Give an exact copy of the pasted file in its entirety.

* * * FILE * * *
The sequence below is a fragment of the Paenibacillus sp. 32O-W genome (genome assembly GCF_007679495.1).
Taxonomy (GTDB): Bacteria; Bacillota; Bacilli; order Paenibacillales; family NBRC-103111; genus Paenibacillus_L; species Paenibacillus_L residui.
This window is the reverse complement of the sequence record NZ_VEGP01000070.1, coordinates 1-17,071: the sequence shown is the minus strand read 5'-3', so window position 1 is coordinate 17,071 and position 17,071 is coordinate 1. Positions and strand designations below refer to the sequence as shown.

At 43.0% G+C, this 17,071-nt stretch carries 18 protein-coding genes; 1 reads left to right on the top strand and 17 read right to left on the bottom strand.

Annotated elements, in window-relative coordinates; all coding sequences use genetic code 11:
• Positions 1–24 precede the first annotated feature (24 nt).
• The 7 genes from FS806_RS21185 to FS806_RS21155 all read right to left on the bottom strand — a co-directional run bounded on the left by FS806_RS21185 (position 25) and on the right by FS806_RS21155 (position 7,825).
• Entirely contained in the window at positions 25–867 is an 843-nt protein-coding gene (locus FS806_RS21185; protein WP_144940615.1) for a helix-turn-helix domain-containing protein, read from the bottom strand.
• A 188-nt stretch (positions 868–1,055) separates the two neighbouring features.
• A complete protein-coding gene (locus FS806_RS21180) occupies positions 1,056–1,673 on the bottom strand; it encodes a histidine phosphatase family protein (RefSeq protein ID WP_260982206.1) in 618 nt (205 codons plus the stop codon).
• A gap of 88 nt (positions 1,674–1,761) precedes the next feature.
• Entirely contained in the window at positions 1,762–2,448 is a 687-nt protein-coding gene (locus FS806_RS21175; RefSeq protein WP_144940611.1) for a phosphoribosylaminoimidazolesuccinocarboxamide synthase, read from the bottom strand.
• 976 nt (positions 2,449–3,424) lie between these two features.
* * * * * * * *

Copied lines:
The sequence below is a fragment of the Paenibacillus sp. 32O-W genome (genome assembly GCF_007679495.1).
Taxonomy (GTDB): Bacteria; Bacillota; Bacilli; order Paenibacillales; family NBRC-103111; genus Paenibacillus_L; species Paenibacillus_L residui.
This window is the reverse complement of the sequence record NZ_VEGP01000070.1, coordinates 1-17,071: the sequence shown is the minus strand read 5'-3', so window position 1 is coordinate 17,071 and position 17,071 is coordinate 1. Positions and strand designations below refer to the sequence as shown.

At 43.0% G+C, this 17,071-nt stretch carries 18 protein-coding genes; 1 reads left to right on the top strand and 17 read right to left on the bottom strand.

Annotated elements, in window-relative coordinates; all coding sequences use genetic code 11:
• Positions 1–24 precede the first annotated feature (24 nt).
• The 7 genes from FS806_RS21185 to FS806_RS21155 all read right to left on the bottom strand — a co-directional run bounded on the left by FS806_RS21185 (position 25) and on the right by FS806_RS21155 (position 7,825).
• Entirely contained in the window at positions 25–867 is an 843-nt protein-coding gene (locus FS806_RS21185; protein WP_144940615.1) for a helix-turn-helix domain-containing protein, read from the bottom strand.
• A 188-nt stretch (positions 868–1,055) separates the two neighbouring features.
• A complete protein-coding gene (locus FS806_RS21180) occupies positions 1,056–1,673 on the bottom strand; it encodes a histidine phosphatase family protein (RefSeq protein ID WP_260982206.1) in 618 nt (205 codons plus the stop codon).
• A gap of 88 nt (positions 1,674–1,761) precedes the next feature.
• Entirely contained in the window at positions 1,762–2,448 is a 687-nt protein-coding gene (locus FS806_RS21175; RefSeq protein WP_144940611.1) for a phosphoribosylaminoimidazolesuccinocarboxamide synthase, read from the bottom strand.
• 976 nt (positions 2,449–3,424) lie between these two features.